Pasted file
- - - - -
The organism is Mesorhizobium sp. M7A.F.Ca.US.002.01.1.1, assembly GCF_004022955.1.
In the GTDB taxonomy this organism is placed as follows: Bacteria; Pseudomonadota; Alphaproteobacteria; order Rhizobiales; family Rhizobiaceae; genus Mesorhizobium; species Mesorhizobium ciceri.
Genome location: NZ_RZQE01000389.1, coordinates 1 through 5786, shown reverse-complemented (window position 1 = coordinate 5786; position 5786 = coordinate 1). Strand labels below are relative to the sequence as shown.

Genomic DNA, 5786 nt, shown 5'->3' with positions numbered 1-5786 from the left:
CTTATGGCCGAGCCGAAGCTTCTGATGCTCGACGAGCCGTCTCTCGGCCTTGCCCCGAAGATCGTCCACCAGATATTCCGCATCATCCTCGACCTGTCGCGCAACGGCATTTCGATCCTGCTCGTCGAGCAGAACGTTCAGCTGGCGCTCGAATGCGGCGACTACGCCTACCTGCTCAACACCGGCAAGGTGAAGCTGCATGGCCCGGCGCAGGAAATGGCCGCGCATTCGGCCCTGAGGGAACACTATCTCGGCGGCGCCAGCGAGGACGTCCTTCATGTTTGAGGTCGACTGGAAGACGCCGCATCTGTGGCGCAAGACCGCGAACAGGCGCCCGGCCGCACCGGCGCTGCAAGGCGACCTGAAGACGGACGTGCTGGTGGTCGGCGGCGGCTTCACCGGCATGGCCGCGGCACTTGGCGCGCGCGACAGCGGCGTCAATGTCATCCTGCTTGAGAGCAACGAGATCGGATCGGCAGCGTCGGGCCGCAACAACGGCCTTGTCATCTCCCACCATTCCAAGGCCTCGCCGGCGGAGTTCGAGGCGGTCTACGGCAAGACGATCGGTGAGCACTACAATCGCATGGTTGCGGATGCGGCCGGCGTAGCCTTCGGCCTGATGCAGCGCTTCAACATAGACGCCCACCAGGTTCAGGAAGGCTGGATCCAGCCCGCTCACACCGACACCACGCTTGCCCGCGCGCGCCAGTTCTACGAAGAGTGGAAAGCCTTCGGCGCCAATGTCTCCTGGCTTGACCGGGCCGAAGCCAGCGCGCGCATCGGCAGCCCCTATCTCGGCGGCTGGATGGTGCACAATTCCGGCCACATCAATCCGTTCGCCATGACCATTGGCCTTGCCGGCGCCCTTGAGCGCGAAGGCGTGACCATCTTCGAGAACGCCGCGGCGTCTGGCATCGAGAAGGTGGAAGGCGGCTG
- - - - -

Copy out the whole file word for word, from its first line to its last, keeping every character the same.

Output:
The organism is Mesorhizobium sp. M7A.F.Ca.US.002.01.1.1, assembly GCF_004022955.1.
In the GTDB taxonomy this organism is placed as follows: Bacteria; Pseudomonadota; Alphaproteobacteria; order Rhizobiales; family Rhizobiaceae; genus Mesorhizobium; species Mesorhizobium ciceri.
Genome location: NZ_RZQE01000389.1, coordinates 1 through 5786, shown reverse-complemented (window position 1 = coordinate 5786; position 5786 = coordinate 1). Strand labels below are relative to the sequence as shown.

Genomic DNA, 5786 nt, shown 5'->3' with positions numbered 1-5786 from the left:
CTTATGGCCGAGCCGAAGCTTCTGATGCTCGACGAGCCGTCTCTCGGCCTTGCCCCGAAGATCGTCCACCAGATATTCCGCATCATCCTCGACCTGTCGCGCAACGGCATTTCGATCCTGCTCGTCGAGCAGAACGTTCAGCTGGCGCTCGAATGCGGCGACTACGCCTACCTGCTCAACACCGGCAAGGTGAAGCTGCATGGCCCGGCGCAGGAAATGGCCGCGCATTCGGCCCTGAGGGAACACTATCTCGGCGGCGCCAGCGAGGACGTCCTTCATGTTTGAGGTCGACTGGAAGACGCCGCATCTGTGGCGCAAGACCGCGAACAGGCGCCCGGCCGCACCGGCGCTGCAAGGCGACCTGAAGACGGACGTGCTGGTGGTCGGCGGCGGCTTCACCGGCATGGCCGCGGCACTTGGCGCGCGCGACAGCGGCGTCAATGTCATCCTGCTTGAGAGCAACGAGATCGGATCGGCAGCGTCGGGCCGCAACAACGGCCTTGTCATCTCCCACCATTCCAAGGCCTCGCCGGCGGAGTTCGAGGCGGTCTACGGCAAGACGATCGGTGAGCACTACAATCGCATGGTTGCGGATGCGGCCGGCGTAGCCTTCGGCCTGATGCAGCGCTTCAACATAGACGCCCACCAGGTTCAGGAAGGCTGGATCCAGCCCGCTCACACCGACACCACGCTTGCCCGCGCGCGCCAGTTCTACGAAGAGTGGAAAGCCTTCGGCGCCAATGTCTCCTGGCTTGACCGGGCCGAAGCCAGCGCGCGCATCGGCAGCCCCTATCTCGGCGGCTGGATGGTGCACAATTCCGGCCACATCAATCCGTTCGCCATGACCATTGGCCTTGCCGGCGCCCTTGAGCGCGAAGGCGTGACCATCTTCGAGAACGCCGCGGCGTCTGGCATCGAGAAGGTGGAAGGCGGCTG